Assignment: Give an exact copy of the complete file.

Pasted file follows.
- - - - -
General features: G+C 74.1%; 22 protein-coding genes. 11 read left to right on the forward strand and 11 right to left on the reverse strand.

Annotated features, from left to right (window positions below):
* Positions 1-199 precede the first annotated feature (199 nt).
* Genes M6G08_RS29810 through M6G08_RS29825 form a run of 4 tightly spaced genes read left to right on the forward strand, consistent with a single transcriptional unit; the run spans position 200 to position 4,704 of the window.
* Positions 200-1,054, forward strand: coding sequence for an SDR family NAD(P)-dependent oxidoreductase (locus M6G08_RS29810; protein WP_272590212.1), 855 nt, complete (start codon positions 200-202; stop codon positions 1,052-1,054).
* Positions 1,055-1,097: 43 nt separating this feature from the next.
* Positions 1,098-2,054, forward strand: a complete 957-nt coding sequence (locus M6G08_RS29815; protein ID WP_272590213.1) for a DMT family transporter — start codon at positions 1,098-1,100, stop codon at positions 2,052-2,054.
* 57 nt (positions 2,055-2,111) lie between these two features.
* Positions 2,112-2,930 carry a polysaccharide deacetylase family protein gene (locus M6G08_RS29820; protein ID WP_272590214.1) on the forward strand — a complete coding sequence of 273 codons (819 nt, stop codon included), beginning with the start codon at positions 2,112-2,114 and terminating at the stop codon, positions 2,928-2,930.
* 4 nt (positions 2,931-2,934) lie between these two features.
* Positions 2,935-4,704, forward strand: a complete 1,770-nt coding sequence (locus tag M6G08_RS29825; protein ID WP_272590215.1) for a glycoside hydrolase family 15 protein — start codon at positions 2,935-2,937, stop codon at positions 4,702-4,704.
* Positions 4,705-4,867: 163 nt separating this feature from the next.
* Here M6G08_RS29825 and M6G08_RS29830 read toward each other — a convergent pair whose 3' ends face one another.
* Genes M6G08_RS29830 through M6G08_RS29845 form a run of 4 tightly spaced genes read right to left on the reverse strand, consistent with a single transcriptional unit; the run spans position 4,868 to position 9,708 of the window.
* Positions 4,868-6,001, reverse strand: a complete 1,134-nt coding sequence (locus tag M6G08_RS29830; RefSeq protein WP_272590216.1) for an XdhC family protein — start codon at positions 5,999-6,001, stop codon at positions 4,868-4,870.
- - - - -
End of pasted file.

General features: G+C 74.1%; 22 protein-coding genes. 11 read left to right on the forward strand and 11 right to left on the reverse strand.

Annotated features, from left to right (window positions below):
* Positions 1-199 precede the first annotated feature (199 nt).
* Genes M6G08_RS29810 through M6G08_RS29825 form a run of 4 tightly spaced genes read left to right on the forward strand, consistent with a single transcriptional unit; the run spans position 200 to position 4,704 of the window.
* Positions 200-1,054, forward strand: coding sequence for an SDR family NAD(P)-dependent oxidoreductase (locus M6G08_RS29810; protein WP_272590212.1), 855 nt, complete (start codon positions 200-202; stop codon positions 1,052-1,054).
* Positions 1,055-1,097: 43 nt separating this feature from the next.
* Positions 1,098-2,054, forward strand: a complete 957-nt coding sequence (locus M6G08_RS29815; protein ID WP_272590213.1) for a DMT family transporter — start codon at positions 1,098-1,100, stop codon at positions 2,052-2,054.
* 57 nt (positions 2,055-2,111) lie between these two features.
* Positions 2,112-2,930 carry a polysaccharide deacetylase family protein gene (locus M6G08_RS29820; protein ID WP_272590214.1) on the forward strand — a complete coding sequence of 273 codons (819 nt, stop codon included), beginning with the start codon at positions 2,112-2,114 and terminating at the stop codon, positions 2,928-2,930.
* 4 nt (positions 2,931-2,934) lie between these two features.
* Positions 2,935-4,704, forward strand: a complete 1,770-nt coding sequence (locus tag M6G08_RS29825; protein ID WP_272590215.1) for a glycoside hydrolase family 15 protein — start codon at positions 2,935-2,937, stop codon at positions 4,702-4,704.
* Positions 4,705-4,867: 163 nt separating this feature from the next.
* Here M6G08_RS29825 and M6G08_RS29830 read toward each other — a convergent pair whose 3' ends face one another.
* Genes M6G08_RS29830 through M6G08_RS29845 form a run of 4 tightly spaced genes read right to left on the reverse strand, consistent with a single transcriptional unit; the run spans position 4,868 to position 9,708 of the window.
* Positions 4,868-6,001, reverse strand: a complete 1,134-nt coding sequence (locus tag M6G08_RS29830; RefSeq protein WP_272590216.1) for an XdhC family protein — start codon at positions 5,999-6,001, stop codon at positions 4,868-4,870.